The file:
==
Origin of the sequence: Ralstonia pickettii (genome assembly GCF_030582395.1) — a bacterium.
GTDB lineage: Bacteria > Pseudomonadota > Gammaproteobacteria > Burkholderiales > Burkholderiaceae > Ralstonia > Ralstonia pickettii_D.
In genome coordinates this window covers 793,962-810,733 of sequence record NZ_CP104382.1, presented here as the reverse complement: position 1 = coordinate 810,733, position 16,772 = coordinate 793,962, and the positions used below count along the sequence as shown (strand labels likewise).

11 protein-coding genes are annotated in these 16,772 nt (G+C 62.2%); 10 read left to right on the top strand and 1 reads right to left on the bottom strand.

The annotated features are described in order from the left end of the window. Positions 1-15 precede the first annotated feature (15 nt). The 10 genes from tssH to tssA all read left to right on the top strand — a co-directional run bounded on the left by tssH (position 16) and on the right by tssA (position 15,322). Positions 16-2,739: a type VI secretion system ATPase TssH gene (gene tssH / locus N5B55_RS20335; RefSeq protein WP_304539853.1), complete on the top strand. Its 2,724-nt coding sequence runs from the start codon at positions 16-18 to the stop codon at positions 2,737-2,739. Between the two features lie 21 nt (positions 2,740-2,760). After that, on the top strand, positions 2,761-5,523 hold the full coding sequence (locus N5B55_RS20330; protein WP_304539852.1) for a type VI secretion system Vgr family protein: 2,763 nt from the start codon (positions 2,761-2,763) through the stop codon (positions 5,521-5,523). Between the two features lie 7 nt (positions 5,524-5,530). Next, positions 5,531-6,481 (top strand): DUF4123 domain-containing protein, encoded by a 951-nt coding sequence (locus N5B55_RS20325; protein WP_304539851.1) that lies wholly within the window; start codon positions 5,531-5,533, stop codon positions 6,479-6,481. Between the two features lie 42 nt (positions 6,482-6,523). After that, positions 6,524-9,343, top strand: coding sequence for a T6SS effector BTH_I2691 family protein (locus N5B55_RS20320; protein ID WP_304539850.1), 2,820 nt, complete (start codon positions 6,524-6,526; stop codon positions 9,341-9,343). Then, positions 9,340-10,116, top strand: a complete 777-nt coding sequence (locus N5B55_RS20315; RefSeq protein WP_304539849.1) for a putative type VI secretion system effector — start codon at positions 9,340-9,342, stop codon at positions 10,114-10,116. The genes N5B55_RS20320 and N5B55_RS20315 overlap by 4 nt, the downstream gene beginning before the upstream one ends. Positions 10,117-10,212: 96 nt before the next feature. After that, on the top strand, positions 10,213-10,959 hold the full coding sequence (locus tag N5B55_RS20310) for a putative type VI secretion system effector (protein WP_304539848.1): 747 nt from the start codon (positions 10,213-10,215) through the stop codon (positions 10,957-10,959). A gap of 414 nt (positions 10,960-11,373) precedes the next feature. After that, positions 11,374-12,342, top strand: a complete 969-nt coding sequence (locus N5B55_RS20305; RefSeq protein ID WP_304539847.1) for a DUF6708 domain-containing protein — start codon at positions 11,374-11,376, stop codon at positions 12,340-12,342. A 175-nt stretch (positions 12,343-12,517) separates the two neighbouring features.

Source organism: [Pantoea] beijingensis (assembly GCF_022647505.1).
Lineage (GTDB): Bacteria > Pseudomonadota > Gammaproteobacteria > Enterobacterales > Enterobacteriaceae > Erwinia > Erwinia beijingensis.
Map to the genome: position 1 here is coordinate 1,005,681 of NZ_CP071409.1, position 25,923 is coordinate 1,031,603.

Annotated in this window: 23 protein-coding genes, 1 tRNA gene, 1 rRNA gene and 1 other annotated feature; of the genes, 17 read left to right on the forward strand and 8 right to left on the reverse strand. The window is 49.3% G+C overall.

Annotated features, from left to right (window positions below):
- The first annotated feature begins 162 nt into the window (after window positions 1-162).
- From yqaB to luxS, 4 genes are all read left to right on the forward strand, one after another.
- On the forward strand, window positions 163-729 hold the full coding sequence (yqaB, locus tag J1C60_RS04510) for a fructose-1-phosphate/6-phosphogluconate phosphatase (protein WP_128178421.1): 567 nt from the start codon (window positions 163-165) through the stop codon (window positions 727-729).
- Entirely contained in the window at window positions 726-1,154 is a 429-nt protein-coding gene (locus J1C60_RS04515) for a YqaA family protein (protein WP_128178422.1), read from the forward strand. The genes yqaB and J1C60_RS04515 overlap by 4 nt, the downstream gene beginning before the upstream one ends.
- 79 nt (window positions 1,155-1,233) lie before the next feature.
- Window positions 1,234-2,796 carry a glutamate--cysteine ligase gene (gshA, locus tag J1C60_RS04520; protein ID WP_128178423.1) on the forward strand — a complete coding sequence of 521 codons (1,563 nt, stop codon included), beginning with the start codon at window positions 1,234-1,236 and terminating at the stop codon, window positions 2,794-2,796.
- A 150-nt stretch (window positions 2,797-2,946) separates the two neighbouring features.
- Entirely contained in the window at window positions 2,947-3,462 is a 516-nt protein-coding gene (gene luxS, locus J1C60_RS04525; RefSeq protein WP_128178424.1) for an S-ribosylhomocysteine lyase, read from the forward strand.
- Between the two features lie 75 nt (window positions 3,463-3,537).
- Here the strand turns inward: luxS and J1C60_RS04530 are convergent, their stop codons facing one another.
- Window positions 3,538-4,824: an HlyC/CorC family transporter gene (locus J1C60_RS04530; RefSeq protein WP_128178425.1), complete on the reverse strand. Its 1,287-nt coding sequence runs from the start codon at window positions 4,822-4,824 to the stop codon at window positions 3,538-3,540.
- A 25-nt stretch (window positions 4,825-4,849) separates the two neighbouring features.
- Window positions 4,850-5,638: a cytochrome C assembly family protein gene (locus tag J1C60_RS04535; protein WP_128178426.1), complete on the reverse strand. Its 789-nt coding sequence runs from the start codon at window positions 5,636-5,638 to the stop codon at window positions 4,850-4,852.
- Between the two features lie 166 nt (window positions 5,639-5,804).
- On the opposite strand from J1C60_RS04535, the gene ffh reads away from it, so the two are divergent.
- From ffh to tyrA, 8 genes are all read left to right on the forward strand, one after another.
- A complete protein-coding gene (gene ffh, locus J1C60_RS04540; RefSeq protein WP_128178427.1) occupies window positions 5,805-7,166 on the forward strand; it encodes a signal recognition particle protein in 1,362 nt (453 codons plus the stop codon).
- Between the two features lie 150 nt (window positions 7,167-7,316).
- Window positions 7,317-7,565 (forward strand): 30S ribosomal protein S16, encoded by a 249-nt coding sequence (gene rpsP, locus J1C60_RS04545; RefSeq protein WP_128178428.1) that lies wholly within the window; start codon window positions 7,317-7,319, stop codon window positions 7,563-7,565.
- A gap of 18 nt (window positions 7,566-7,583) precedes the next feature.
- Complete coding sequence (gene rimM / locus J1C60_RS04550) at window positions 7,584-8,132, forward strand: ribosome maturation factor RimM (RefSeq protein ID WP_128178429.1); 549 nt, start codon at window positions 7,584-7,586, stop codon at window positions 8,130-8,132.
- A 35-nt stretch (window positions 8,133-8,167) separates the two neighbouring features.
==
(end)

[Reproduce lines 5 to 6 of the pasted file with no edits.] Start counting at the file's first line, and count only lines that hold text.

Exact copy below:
The annotated features are described in order from the left end of the window. Positions 1-15 precede the first annotated feature (15 nt). The 10 genes from tssH to tssA all read left to right on the top strand — a co-directional run bounded on the left by tssH (position 16) and on the right by tssA (position 15,322). Positions 16-2,739: a type VI secretion system ATPase TssH gene (gene tssH / locus N5B55_RS20335; RefSeq protein WP_304539853.1), complete on the top strand. Its 2,724-nt coding sequence runs from the start codon at positions 16-18 to the stop codon at positions 2,737-2,739. Between the two features lie 21 nt (positions 2,740-2,760). After that, on the top strand, positions 2,761-5,523 hold the full coding sequence (locus N5B55_RS20330; protein WP_304539852.1) for a type VI secretion system Vgr family protein: 2,763 nt from the start codon (positions 2,761-2,763) through the stop codon (positions 5,521-5,523). Between the two features lie 7 nt (positions 5,524-5,530). Next, positions 5,531-6,481 (top strand): DUF4123 domain-containing protein, encoded by a 951-nt coding sequence (locus N5B55_RS20325; protein WP_304539851.1) that lies wholly within the window; start codon positions 5,531-5,533, stop codon positions 6,479-6,481. Between the two features lie 42 nt (positions 6,482-6,523). After that, positions 6,524-9,343, top strand: coding sequence for a T6SS effector BTH_I2691 family protein (locus N5B55_RS20320; protein ID WP_304539850.1), 2,820 nt, complete (start codon positions 6,524-6,526; stop codon positions 9,341-9,343). Then, positions 9,340-10,116, top strand: a complete 777-nt coding sequence (locus N5B55_RS20315; RefSeq protein WP_304539849.1) for a putative type VI secretion system effector — start codon at positions 9,340-9,342, stop codon at positions 10,114-10,116. The genes N5B55_RS20320 and N5B55_RS20315 overlap by 4 nt, the downstream gene beginning before the upstream one ends. Positions 10,117-10,212: 96 nt before the next feature. After that, on the top strand, positions 10,213-10,959 hold the full coding sequence (locus tag N5B55_RS20310) for a putative type VI secretion system effector (protein WP_304539848.1): 747 nt from the start codon (positions 10,213-10,215) through the stop codon (positions 10,957-10,959). A gap of 414 nt (positions 10,960-11,373) precedes the next feature. After that, positions 11,374-12,342, top strand: a complete 969-nt coding sequence (locus N5B55_RS20305; RefSeq protein ID WP_304539847.1) for a DUF6708 domain-containing protein — start codon at positions 11,374-11,376, stop codon at positions 12,340-12,342. A 175-nt stretch (positions 12,343-12,517) separates the two neighbouring features.

Source organism: [Pantoea] beijingensis (assembly GCF_022647505.1).